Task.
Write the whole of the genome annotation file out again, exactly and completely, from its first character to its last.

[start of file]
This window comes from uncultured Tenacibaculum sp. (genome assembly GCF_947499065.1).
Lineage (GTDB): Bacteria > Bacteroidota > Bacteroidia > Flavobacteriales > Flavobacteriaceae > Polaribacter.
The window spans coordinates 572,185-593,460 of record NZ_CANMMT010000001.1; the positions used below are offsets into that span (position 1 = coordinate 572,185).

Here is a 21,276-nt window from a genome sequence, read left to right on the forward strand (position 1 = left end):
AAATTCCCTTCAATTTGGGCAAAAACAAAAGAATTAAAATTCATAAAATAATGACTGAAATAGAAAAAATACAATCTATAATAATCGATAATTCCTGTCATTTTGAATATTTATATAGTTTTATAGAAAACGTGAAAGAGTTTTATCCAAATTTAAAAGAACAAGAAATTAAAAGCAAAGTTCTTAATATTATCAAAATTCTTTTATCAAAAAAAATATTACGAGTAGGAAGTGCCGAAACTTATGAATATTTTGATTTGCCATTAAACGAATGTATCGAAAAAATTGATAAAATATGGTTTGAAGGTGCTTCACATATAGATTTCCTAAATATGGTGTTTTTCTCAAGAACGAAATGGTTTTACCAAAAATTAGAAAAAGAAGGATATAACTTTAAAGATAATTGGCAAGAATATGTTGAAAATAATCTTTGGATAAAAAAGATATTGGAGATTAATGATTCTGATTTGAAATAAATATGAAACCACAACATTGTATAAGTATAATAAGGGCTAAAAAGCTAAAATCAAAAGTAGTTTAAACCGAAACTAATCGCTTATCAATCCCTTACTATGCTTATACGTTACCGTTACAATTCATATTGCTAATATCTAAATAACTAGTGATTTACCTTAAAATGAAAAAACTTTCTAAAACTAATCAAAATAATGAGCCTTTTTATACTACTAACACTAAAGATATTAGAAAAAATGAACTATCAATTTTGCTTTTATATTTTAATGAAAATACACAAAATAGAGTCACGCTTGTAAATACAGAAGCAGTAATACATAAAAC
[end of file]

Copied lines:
This window comes from uncultured Tenacibaculum sp. (genome assembly GCF_947499065.1).
Lineage (GTDB): Bacteria > Bacteroidota > Bacteroidia > Flavobacteriales > Flavobacteriaceae > Polaribacter.
The window spans coordinates 572,185-593,460 of record NZ_CANMMT010000001.1; the positions used below are offsets into that span (position 1 = coordinate 572,185).

Here is a 21,276-nt window from a genome sequence, read left to right on the forward strand (position 1 = left end):
AAATTCCCTTCAATTTGGGCAAAAACAAAAGAATTAAAATTCATAAAATAATGACTGAAATAGAAAAAATACAATCTATAATAATCGATAATTCCTGTCATTTTGAATATTTATATAGTTTTATAGAAAACGTGAAAGAGTTTTATCCAAATTTAAAAGAACAAGAAATTAAAAGCAAAGTTCTTAATATTATCAAAATTCTTTTATCAAAAAAAATATTACGAGTAGGAAGTGCCGAAACTTATGAATATTTTGATTTGCCATTAAACGAATGTATCGAAAAAATTGATAAAATATGGTTTGAAGGTGCTTCACATATAGATTTCCTAAATATGGTGTTTTTCTCAAGAACGAAATGGTTTTACCAAAAATTAGAAAAAGAAGGATATAACTTTAAAGATAATTGGCAAGAATATGTTGAAAATAATCTTTGGATAAAAAAGATATTGGAGATTAATGATTCTGATTTGAAATAAATATGAAACCACAACATTGTATAAGTATAATAAGGGCTAAAAAGCTAAAATCAAAAGTAGTTTAAACCGAAACTAATCGCTTATCAATCCCTTACTATGCTTATACGTTACCGTTACAATTCATATTGCTAATATCTAAATAACTAGTGATTTACCTTAAAATGAAAAAACTTTCTAAAACTAATCAAAATAATGAGCCTTTTTATACTACTAACACTAAAGATATTAGAAAAAATGAACTATCAATTTTGCTTTTATATTTTAATGAAAATACACAAAATAGAGTCACGCTTGTAAATACAGAAGCAGTAATACATAAAAC